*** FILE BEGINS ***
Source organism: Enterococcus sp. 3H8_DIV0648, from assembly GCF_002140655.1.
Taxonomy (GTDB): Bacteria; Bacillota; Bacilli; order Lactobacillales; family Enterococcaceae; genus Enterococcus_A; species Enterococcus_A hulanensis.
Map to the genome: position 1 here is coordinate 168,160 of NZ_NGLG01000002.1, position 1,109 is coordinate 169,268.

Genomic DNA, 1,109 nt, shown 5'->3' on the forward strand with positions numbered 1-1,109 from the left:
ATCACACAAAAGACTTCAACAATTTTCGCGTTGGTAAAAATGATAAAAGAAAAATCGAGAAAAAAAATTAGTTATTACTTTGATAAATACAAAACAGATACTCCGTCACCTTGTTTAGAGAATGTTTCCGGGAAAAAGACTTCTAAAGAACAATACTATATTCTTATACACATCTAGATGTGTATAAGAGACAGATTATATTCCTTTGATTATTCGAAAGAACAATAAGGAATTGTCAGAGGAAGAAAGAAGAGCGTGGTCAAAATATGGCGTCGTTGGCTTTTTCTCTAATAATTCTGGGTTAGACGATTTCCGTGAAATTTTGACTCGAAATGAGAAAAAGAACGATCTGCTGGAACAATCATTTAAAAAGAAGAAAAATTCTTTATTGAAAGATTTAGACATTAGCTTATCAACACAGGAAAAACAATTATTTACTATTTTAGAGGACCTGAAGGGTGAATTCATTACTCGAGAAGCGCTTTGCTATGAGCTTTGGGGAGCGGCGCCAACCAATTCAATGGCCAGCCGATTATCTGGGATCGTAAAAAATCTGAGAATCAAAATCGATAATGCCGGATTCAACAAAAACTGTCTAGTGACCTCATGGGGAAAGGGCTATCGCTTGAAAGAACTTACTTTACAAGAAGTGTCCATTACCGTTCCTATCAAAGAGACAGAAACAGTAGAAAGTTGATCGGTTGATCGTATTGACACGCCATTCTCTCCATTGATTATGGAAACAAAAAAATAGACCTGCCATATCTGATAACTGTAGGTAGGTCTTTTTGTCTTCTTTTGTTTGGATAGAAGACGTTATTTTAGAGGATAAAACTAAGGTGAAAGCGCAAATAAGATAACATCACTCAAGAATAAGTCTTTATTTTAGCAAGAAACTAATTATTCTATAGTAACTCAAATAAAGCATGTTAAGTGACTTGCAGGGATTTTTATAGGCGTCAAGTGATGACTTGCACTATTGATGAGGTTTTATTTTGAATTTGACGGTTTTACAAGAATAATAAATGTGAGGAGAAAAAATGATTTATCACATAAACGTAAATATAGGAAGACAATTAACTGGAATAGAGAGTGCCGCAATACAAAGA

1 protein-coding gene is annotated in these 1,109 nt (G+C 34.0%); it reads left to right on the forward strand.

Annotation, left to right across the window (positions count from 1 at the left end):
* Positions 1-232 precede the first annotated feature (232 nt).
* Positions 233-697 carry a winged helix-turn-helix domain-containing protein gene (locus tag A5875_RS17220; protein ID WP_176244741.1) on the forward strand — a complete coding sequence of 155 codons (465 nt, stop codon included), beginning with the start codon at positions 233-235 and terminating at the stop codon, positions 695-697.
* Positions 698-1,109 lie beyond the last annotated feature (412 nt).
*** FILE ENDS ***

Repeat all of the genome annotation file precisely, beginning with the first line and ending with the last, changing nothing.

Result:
Source organism: Enterococcus sp. 3H8_DIV0648, from assembly GCF_002140655.1.
Taxonomy (GTDB): Bacteria; Bacillota; Bacilli; order Lactobacillales; family Enterococcaceae; genus Enterococcus_A; species Enterococcus_A hulanensis.
Map to the genome: position 1 here is coordinate 168,160 of NZ_NGLG01000002.1, position 1,109 is coordinate 169,268.

Genomic DNA, 1,109 nt, shown 5'->3' on the forward strand with positions numbered 1-1,109 from the left:
ATCACACAAAAGACTTCAACAATTTTCGCGTTGGTAAAAATGATAAAAGAAAAATCGAGAAAAAAAATTAGTTATTACTTTGATAAATACAAAACAGATACTCCGTCACCTTGTTTAGAGAATGTTTCCGGGAAAAAGACTTCTAAAGAACAATACTATATTCTTATACACATCTAGATGTGTATAAGAGACAGATTATATTCCTTTGATTATTCGAAAGAACAATAAGGAATTGTCAGAGGAAGAAAGAAGAGCGTGGTCAAAATATGGCGTCGTTGGCTTTTTCTCTAATAATTCTGGGTTAGACGATTTCCGTGAAATTTTGACTCGAAATGAGAAAAAGAACGATCTGCTGGAACAATCATTTAAAAAGAAGAAAAATTCTTTATTGAAAGATTTAGACATTAGCTTATCAACACAGGAAAAACAATTATTTACTATTTTAGAGGACCTGAAGGGTGAATTCATTACTCGAGAAGCGCTTTGCTATGAGCTTTGGGGAGCGGCGCCAACCAATTCAATGGCCAGCCGATTATCTGGGATCGTAAAAAATCTGAGAATCAAAATCGATAATGCCGGATTCAACAAAAACTGTCTAGTGACCTCATGGGGAAAGGGCTATCGCTTGAAAGAACTTACTTTACAAGAAGTGTCCATTACCGTTCCTATCAAAGAGACAGAAACAGTAGAAAGTTGATCGGTTGATCGTATTGACACGCCATTCTCTCCATTGATTATGGAAACAAAAAAATAGACCTGCCATATCTGATAACTGTAGGTAGGTCTTTTTGTCTTCTTTTGTTTGGATAGAAGACGTTATTTTAGAGGATAAAACTAAGGTGAAAGCGCAAATAAGATAACATCACTCAAGAATAAGTCTTTATTTTAGCAAGAAACTAATTATTCTATAGTAACTCAAATAAAGCATGTTAAGTGACTTGCAGGGATTTTTATAGGCGTCAAGTGATGACTTGCACTATTGATGAGGTTTTATTTTGAATTTGACGGTTTTACAAGAATAATAAATGTGAGGAGAAAAAATGATTTATCACATAAACGTAAATATAGGAAGACAATTAACTGGAATAGAGAGTGCCGCAATACAAAGA

1 protein-coding gene is annotated in these 1,109 nt (G+C 34.0%); it reads left to right on the forward strand.

Annotation, left to right across the window (positions count from 1 at the left end):
* Positions 1-232 precede the first annotated feature (232 nt).
* Positions 233-697 carry a winged helix-turn-helix domain-containing protein gene (locus tag A5875_RS17220; protein ID WP_176244741.1) on the forward strand — a complete coding sequence of 155 codons (465 nt, stop codon included), beginning with the start codon at positions 233-235 and terminating at the stop codon, positions 695-697.
* Positions 698-1,109 lie beyond the last annotated feature (412 nt).